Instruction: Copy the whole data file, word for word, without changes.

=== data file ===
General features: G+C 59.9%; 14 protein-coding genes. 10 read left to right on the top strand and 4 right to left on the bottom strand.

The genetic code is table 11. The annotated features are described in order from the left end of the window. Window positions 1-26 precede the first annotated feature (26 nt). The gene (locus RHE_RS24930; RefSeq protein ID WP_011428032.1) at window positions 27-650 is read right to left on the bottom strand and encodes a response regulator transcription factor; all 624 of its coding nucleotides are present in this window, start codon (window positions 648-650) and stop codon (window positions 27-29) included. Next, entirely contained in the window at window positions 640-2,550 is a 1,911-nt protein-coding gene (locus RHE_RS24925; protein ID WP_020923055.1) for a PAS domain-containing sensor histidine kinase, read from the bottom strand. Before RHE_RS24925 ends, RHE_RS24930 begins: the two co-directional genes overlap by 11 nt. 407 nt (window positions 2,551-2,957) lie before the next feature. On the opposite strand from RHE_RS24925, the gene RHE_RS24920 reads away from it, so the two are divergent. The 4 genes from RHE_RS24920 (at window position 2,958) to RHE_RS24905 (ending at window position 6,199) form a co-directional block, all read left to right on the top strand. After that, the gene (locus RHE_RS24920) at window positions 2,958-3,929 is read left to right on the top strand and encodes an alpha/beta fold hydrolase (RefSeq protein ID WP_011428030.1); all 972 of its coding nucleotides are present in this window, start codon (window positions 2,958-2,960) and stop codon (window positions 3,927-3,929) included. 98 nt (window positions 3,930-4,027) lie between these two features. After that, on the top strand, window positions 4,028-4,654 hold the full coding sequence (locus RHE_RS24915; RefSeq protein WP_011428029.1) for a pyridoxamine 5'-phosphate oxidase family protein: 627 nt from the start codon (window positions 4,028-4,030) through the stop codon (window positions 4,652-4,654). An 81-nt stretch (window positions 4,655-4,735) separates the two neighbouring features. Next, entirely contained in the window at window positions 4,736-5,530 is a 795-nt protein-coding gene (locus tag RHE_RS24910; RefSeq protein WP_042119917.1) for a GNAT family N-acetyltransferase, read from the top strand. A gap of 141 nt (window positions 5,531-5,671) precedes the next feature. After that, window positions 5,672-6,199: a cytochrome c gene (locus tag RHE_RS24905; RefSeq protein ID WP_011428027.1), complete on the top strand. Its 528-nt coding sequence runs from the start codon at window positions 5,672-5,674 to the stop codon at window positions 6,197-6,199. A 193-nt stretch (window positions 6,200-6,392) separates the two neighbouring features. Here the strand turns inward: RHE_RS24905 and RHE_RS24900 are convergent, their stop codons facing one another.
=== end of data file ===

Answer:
General features: G+C 59.9%; 14 protein-coding genes. 10 read left to right on the top strand and 4 right to left on the bottom strand.

The genetic code is table 11. The annotated features are described in order from the left end of the window. Window positions 1-26 precede the first annotated feature (26 nt). The gene (locus RHE_RS24930; RefSeq protein ID WP_011428032.1) at window positions 27-650 is read right to left on the bottom strand and encodes a response regulator transcription factor; all 624 of its coding nucleotides are present in this window, start codon (window positions 648-650) and stop codon (window positions 27-29) included. Next, entirely contained in the window at window positions 640-2,550 is a 1,911-nt protein-coding gene (locus RHE_RS24925; protein ID WP_020923055.1) for a PAS domain-containing sensor histidine kinase, read from the bottom strand. Before RHE_RS24925 ends, RHE_RS24930 begins: the two co-directional genes overlap by 11 nt. 407 nt (window positions 2,551-2,957) lie before the next feature. On the opposite strand from RHE_RS24925, the gene RHE_RS24920 reads away from it, so the two are divergent. The 4 genes from RHE_RS24920 (at window position 2,958) to RHE_RS24905 (ending at window position 6,199) form a co-directional block, all read left to right on the top strand. After that, the gene (locus RHE_RS24920) at window positions 2,958-3,929 is read left to right on the top strand and encodes an alpha/beta fold hydrolase (RefSeq protein ID WP_011428030.1); all 972 of its coding nucleotides are present in this window, start codon (window positions 2,958-2,960) and stop codon (window positions 3,927-3,929) included. 98 nt (window positions 3,930-4,027) lie between these two features. After that, on the top strand, window positions 4,028-4,654 hold the full coding sequence (locus RHE_RS24915; RefSeq protein WP_011428029.1) for a pyridoxamine 5'-phosphate oxidase family protein: 627 nt from the start codon (window positions 4,028-4,030) through the stop codon (window positions 4,652-4,654). An 81-nt stretch (window positions 4,655-4,735) separates the two neighbouring features. Next, entirely contained in the window at window positions 4,736-5,530 is a 795-nt protein-coding gene (locus tag RHE_RS24910; RefSeq protein WP_042119917.1) for a GNAT family N-acetyltransferase, read from the top strand. A gap of 141 nt (window positions 5,531-5,671) precedes the next feature. After that, window positions 5,672-6,199: a cytochrome c gene (locus tag RHE_RS24905; RefSeq protein ID WP_011428027.1), complete on the top strand. Its 528-nt coding sequence runs from the start codon at window positions 5,672-5,674 to the stop codon at window positions 6,197-6,199. A 193-nt stretch (window positions 6,200-6,392) separates the two neighbouring features. Here the strand turns inward: RHE_RS24905 and RHE_RS24900 are convergent, their stop codons facing one another.